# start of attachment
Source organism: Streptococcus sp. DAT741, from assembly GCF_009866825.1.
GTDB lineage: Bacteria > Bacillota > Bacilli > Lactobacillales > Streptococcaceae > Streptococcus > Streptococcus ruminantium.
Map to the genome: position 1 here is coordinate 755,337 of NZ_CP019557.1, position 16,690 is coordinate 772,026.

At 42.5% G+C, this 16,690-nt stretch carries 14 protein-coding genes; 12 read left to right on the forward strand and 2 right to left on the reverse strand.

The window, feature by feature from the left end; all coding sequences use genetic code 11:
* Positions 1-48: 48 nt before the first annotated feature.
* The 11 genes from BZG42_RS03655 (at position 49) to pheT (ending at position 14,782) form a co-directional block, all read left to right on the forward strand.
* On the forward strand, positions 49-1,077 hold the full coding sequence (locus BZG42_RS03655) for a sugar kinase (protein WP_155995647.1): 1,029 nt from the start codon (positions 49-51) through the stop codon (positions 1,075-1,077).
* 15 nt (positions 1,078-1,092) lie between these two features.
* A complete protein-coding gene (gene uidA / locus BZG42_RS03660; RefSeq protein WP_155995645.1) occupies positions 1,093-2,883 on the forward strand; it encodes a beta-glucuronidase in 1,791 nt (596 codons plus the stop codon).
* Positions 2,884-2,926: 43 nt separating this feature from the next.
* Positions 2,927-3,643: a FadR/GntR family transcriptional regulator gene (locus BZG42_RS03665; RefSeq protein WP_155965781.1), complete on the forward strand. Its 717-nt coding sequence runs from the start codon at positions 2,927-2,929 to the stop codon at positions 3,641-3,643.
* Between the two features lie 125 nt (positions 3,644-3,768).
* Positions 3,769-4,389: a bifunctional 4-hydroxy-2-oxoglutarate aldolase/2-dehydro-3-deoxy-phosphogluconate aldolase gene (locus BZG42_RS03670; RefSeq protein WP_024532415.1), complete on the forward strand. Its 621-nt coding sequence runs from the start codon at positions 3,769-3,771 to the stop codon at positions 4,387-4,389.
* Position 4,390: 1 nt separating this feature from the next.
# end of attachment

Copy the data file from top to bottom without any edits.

Source organism: Streptococcus sp. DAT741, from assembly GCF_009866825.1.
GTDB lineage: Bacteria > Bacillota > Bacilli > Lactobacillales > Streptococcaceae > Streptococcus > Streptococcus ruminantium.
Map to the genome: position 1 here is coordinate 755,337 of NZ_CP019557.1, position 16,690 is coordinate 772,026.

At 42.5% G+C, this 16,690-nt stretch carries 14 protein-coding genes; 12 read left to right on the forward strand and 2 right to left on the reverse strand.

The window, feature by feature from the left end; all coding sequences use genetic code 11:
* Positions 1-48: 48 nt before the first annotated feature.
* The 11 genes from BZG42_RS03655 (at position 49) to pheT (ending at position 14,782) form a co-directional block, all read left to right on the forward strand.
* On the forward strand, positions 49-1,077 hold the full coding sequence (locus BZG42_RS03655) for a sugar kinase (protein WP_155995647.1): 1,029 nt from the start codon (positions 49-51) through the stop codon (positions 1,075-1,077).
* 15 nt (positions 1,078-1,092) lie between these two features.
* A complete protein-coding gene (gene uidA / locus BZG42_RS03660; RefSeq protein WP_155995645.1) occupies positions 1,093-2,883 on the forward strand; it encodes a beta-glucuronidase in 1,791 nt (596 codons plus the stop codon).
* Positions 2,884-2,926: 43 nt separating this feature from the next.
* Positions 2,927-3,643: a FadR/GntR family transcriptional regulator gene (locus BZG42_RS03665; RefSeq protein WP_155965781.1), complete on the forward strand. Its 717-nt coding sequence runs from the start codon at positions 2,927-2,929 to the stop codon at positions 3,641-3,643.
* Between the two features lie 125 nt (positions 3,644-3,768).
* Positions 3,769-4,389: a bifunctional 4-hydroxy-2-oxoglutarate aldolase/2-dehydro-3-deoxy-phosphogluconate aldolase gene (locus BZG42_RS03670; RefSeq protein WP_024532415.1), complete on the forward strand. Its 621-nt coding sequence runs from the start codon at positions 3,769-3,771 to the stop codon at positions 4,387-4,389.
* Position 4,390: 1 nt separating this feature from the next.